U.N. Urges Cleanup of 'Hot Spots' Left by Kosovo War
Pollution: Study cites four areas in Yugoslavia where it says immediate action is needed
to counter effects of NATO bombing.
PRISTINA, Yugoslavia--Urgent steps are needed to clean up
"hot spots" of pollution created by NATO bombing of Yugoslavia during the
spring, but the conflict did not cause as much environmental damage as some observers
feared, a United Nations team reported Tuesday.
The Balkans Task Force study of major bombing targets
identifies four pollution sites where it urges "immediate action from a humanitarian
point of view."
Most of the pollution at bombing sites, however, was caused
by chronic sources rather than NATO bombing, Pasi Rinne, a task force official, said at a
news conference here.
"Perhaps 70% of the pollution had existed there
before," he said.
The study, sponsored by the U.N. Environment Program and the
U.N. Center for Human Settlements, found no evidence that the North Atlantic Treaty
Organization's 78-day bombing campaign released enough pollutants to increase the risk of
birth defects among the fetuses of pregnant women, said Otto Simonett, another team
There were widespread fears of this during and after the
airstrikes, with much talk that pregnant women living near hard-hit industrial sites
should consider having abortions.
Examination of the Danube River showed that it suffers more
severe chronic pollution than most experts had believed, with much of that toxicity coming
from upstream sources, Rinne said. The Danube flows through or borders Germany, Austria,
Slovakia and Hungary before entering Yugoslavia.
Water and sediment samples upstream from Novi Sad, an
industrial city in northern Yugoslavia hit hard during the NATO air campaign, "were
more polluted with mercury than downstream," Rinne said.
Rinne added that Yugoslavia as a whole is "suffering
from the fact that technology used in factories is outdated. They have not followed the
technological advances developed during the past 10 or 15 years, nor have they followed
the environmental management developments.
"For both of these reasons," he said, "the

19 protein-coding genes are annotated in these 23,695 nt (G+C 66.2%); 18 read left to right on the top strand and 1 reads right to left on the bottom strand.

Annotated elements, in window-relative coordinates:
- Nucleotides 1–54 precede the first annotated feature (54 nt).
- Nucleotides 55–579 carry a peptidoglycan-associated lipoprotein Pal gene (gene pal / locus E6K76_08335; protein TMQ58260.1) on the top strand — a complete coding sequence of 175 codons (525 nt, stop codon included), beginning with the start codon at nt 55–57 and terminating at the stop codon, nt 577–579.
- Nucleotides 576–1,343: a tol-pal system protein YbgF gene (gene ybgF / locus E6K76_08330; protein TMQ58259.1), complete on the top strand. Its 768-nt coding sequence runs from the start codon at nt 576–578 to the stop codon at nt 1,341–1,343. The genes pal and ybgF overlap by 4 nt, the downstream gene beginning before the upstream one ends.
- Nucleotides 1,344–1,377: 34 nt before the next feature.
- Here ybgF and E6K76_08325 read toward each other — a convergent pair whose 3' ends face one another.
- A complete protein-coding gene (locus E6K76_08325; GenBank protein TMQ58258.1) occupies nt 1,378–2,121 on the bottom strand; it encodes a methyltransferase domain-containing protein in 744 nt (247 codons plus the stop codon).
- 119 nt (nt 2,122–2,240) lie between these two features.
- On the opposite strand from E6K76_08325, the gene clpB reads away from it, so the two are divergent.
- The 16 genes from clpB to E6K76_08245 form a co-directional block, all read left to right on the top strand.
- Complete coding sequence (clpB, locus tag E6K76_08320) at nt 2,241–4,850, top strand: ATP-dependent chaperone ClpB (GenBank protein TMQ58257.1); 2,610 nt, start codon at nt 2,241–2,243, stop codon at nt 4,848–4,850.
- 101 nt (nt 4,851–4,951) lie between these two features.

chronic pollution from their factories is relatively high."
Rinne stressed that the hot spots identified in the study
"should be handled as places where humanitarian assistance is needed," despite
international economic sanctions imposed on Yugoslavia.
The sites of urgent concern identified in the 104-page study
are in four cities:
* Pancevo. NATO bombed a major industrial complex that
included a petrochemical plant, a fertilizer plant and an oil refinery. This caused
"serious leakages of 1,2-dichloroethane (EDC) and mercury; burning of vinyl chloride
monomer to form dioxins; burning of 80,000 tons of oil and oil products releasing sulfur
dioxide and other noxious gases; high concentrations of EDC found in water of [a] canal
running into the Danube; high concentrations of mercury and petroleum products in the
* Kragujevac. Heavy damage was inflicted on the Zastava car
factory complex, including a power station, assembly line, paint shop, computer center and
truck plant, releasing high levels of potentially harmful dioxins and polychlorinated
biphenyls, or PCBs.
* Novi Sad. This city's oil refinery was a principal target
of NATO bombing. Concerns now center on "the risk that ground water polluted with
petrochemicals from oil refinery could enter drinking water wells."
* Bor. Airstrikes targeted a copper mine and smelting plant
and a nearby oil depot. Disruption of the copper mine operations has led to the chronic
release of large quantities of sulfur dioxide gas. Damage to electric facilities caused
localized PCB contamination.
"It is important to ensure the safety of the
environment and the cleanup of these areas immediately, in order to avoid risks to human
health and long-term ecological damage," the report says.
The study found no significant war-related pollution in
Kosovo, which is under U.N. administration but technically remains a province of Serbia,
the dominant republic in Yugoslavia. It also found no evidence in Yugoslavia of
radioactivity caused by NATO use of ammunition tipped with depleted uranium. It stresses,
however, that "it is necessary to obtain information from NATO confirming if, when
and where depleted uranium was used during the Kosovo conflict."
Depleted uranium, a waste product of the process that
enriches uranium for use in nuclear reactors and nuclear weapons, is a high-density metal
that is about one-third as radioactive as natural uranium. It is used in bullets designed
to pierce armor plating and in the nose cones of some cruise missiles.
A U.S. Defense Department news briefing on May 3
"appeared to confirm that depleted uranium weapons had been used by U.S. forces in
the Balkans," the study says.
The task force was unable, however, to get confirmation of
depleted uranium use or maps of possibly contaminated areas from NATO, its member states
or the Yugoslav government, the study adds.
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